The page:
Rick Springfield (yes, that Rick Springfield) has had his fair share of screaming female fans and wild rock shows. But as a father to two kids, he's also experienced screaming babies and wild Chuck-E-Cheese birthday parties, too. Between rocking out on stage and touring around the country, he was singing pretty little tunes to his baby boys, now 20 and 24. My Precious Little One is a collection of the lullabies he wrote during his heyday -- but never shared until now.
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So tell me about these lullabies.
Rick Springfield: I wrote these for my sons in the mid '80s. We played them [at home] and I had a couple of copies made for friends. I discovered them last year and thought I'd bring them back.
Was it emotional to find the lullabies?
RS: Yes, it was pretty amazing. It brought back that old feeling.
I read that you wrote them in "the heady days of brand new fatherhood". We talk about how tough new motherhood is. What is tough about new fatherhood?
RS: It was intense for me, because I lost my dad a few years before. Suddenly I was the dad. It was tough for me. I felt I wasn't up to the challenge. I hadn't thought about being a father. But my dad was affectionate and unique, so it was easy for me to draw kids in.
So when you were a pop superstar did you ever think you'd have kids?
RS: I knew I would eventually -- I'm very family-oriented. My girlfriend at the time, who is now my wife, was all about kids. And then suddenly it became very important, like one day I woke up and my biological clock went off. And it's the greatest thing I've ever been involved in.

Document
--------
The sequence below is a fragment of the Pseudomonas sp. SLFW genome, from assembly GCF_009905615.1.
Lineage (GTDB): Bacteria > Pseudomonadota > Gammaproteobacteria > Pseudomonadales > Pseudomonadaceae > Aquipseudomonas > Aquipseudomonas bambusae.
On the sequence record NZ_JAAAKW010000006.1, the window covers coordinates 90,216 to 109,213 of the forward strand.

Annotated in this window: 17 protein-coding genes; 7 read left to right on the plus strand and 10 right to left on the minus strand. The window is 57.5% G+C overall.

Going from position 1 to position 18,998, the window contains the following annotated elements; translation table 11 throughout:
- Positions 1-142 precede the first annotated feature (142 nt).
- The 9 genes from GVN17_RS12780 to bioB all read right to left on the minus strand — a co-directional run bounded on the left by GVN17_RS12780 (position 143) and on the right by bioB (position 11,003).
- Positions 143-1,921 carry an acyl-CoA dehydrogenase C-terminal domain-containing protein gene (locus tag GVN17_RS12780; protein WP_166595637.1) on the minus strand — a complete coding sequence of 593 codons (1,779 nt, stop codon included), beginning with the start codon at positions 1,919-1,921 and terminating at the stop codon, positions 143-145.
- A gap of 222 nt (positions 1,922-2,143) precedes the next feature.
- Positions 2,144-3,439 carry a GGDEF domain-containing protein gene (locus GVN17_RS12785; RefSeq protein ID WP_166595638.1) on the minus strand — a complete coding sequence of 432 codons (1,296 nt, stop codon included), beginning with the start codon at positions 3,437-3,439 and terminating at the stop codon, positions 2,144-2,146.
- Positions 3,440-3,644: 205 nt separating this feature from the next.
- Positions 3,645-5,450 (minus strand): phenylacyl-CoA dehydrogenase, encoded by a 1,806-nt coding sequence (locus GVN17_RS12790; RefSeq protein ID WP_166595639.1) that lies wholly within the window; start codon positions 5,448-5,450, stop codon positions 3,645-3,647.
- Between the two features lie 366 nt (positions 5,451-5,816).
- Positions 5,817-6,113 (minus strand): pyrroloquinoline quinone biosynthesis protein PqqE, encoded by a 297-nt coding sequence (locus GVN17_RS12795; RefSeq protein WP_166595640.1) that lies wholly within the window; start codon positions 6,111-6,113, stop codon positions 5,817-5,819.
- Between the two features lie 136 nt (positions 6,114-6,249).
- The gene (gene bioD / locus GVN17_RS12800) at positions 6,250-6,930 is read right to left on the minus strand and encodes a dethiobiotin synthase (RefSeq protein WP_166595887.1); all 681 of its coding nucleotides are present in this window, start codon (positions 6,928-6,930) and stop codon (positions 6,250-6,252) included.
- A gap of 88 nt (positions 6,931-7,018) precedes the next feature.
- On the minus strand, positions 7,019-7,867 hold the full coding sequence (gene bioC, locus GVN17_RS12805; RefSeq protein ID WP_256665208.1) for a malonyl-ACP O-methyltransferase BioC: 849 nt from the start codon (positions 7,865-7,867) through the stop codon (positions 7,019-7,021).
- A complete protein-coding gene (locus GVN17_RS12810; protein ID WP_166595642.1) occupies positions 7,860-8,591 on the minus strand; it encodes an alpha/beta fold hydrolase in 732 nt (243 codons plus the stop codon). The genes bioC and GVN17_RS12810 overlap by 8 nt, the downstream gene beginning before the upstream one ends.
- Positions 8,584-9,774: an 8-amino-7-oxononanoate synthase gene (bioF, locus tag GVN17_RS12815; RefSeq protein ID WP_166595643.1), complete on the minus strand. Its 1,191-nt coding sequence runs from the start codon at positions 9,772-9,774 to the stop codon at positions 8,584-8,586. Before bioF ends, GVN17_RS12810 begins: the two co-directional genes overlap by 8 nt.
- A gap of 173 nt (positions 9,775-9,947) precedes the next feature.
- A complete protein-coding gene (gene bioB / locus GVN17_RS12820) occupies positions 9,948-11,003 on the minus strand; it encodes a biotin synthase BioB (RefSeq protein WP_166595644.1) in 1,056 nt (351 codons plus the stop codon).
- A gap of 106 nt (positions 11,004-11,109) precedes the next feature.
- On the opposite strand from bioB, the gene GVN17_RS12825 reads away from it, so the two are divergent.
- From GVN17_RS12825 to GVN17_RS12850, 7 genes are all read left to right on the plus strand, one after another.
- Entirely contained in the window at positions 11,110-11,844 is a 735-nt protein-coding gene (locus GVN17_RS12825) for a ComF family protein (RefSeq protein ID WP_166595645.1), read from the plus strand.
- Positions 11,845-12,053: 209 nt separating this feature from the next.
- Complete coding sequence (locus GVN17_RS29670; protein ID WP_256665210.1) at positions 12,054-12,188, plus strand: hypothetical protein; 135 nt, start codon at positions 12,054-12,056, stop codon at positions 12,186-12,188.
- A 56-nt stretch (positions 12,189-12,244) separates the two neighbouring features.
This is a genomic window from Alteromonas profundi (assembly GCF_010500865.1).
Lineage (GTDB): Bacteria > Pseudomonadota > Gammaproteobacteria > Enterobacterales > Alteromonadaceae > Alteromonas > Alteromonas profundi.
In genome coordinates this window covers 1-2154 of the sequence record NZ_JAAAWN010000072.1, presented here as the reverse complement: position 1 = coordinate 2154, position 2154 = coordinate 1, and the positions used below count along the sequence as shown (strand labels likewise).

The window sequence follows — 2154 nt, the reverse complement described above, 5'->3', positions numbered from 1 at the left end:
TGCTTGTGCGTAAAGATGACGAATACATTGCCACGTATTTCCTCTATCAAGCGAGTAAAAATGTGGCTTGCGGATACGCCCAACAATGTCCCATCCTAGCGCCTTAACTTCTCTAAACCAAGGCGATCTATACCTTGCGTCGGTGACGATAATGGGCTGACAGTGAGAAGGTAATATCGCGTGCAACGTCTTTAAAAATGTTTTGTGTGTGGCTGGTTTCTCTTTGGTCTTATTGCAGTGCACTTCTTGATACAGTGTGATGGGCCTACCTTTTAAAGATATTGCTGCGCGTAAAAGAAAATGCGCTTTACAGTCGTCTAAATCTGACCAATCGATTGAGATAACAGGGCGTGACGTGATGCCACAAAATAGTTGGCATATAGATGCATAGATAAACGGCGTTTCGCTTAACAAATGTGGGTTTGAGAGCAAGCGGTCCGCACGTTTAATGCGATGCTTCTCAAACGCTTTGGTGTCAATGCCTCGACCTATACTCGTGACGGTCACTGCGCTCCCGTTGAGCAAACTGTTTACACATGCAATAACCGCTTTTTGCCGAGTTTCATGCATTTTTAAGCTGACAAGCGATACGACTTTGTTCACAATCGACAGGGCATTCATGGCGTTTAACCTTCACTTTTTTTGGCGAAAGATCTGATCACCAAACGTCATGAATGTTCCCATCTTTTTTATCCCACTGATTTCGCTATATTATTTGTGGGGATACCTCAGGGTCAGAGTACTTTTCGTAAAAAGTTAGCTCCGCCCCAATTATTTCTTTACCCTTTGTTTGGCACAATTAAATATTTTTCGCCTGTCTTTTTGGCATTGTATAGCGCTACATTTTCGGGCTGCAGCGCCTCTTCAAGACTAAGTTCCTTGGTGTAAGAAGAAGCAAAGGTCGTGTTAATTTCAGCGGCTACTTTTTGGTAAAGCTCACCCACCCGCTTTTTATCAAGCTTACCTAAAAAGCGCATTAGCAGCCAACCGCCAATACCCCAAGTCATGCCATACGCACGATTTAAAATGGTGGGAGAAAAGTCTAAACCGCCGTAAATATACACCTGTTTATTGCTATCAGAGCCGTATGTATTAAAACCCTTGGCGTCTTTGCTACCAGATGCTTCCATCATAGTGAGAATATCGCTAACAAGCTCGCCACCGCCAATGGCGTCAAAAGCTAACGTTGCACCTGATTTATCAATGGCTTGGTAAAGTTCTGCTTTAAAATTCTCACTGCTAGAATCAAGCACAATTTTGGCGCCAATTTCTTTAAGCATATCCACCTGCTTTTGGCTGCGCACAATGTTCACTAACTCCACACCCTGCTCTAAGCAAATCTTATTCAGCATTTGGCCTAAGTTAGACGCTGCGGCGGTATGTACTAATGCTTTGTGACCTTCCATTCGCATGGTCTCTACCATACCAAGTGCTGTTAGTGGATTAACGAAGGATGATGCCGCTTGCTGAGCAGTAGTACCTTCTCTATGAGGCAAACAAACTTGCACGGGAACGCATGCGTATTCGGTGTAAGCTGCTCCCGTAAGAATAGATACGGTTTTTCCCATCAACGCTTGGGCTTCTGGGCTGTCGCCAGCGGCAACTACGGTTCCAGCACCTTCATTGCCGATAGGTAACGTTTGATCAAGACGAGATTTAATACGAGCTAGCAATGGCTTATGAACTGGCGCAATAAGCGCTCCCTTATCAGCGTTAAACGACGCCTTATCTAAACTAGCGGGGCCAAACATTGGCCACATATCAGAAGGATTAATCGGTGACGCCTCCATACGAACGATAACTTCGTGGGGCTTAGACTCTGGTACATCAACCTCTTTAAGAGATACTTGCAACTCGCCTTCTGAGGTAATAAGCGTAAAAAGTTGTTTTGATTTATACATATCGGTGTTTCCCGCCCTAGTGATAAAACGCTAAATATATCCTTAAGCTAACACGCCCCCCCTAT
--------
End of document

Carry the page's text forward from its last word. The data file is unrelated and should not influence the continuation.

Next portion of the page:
What's been the biggest surprise about being a dad?
RS: That we're still connected. It helps that we're all into music. They look to me as some knowledgeable guy when it comes to music. And I really appreciate that, because there was a time I wanted to get away from my family, when I was a teenager.
Were you touring when your sons were babies?
RS: Liam was born in '85 and Josh in '89. I took time off when Liam was born in '85 and was still taking a break when Josh was born in '89, so I got to spend a lot of time with them.
Did they realize you were a big deal?
RS: Sometimes they would ask me, "Why did that person want you to write your name down?" But they were aware. They're aware of their own lives, too. They have their own music interests.
Did you surround them with music when they were little?
RS: There was always a guitar in our house and the boys were always hearing me play. They'd bang on the keyboards in the studio and I'd record it. I never said to them, you have to learn an instrument, though, it was just natural. It was just there. It was hard to get away from music in the house.
What music did you listen to with them?
RS: They started out listening to kid music, but then we started recording TV shows, like Ren and Stimpy, and listened in the car. I can remember one of my sons liking Salt 'N Pepa and rap. We listened to the Beatles, surf bands, normal stuff. At one point, I played Led Zepplin for them to see if they liked it, but they were too young. Now they play me more stuff than I play them.
Red and Stimpy can be pretty gross.
RS: I like Ren and Stimpy. I can't believe they took it off the air. I've always been okay with my kids seeing adult stuff. We talked about it.
What kind of parent are you?
RS: (answers before I'm even finished asking) I'm a push over. When Mom says no, they know to come to me. I was raised really strict, so I'm going in the other direction.
What are your hopes for the CD?
RS: I hope people can enjoy it for what it is. It's a very vulnerable record for me. I never intended for everyone to listen to be released. The songs are really something from my heart.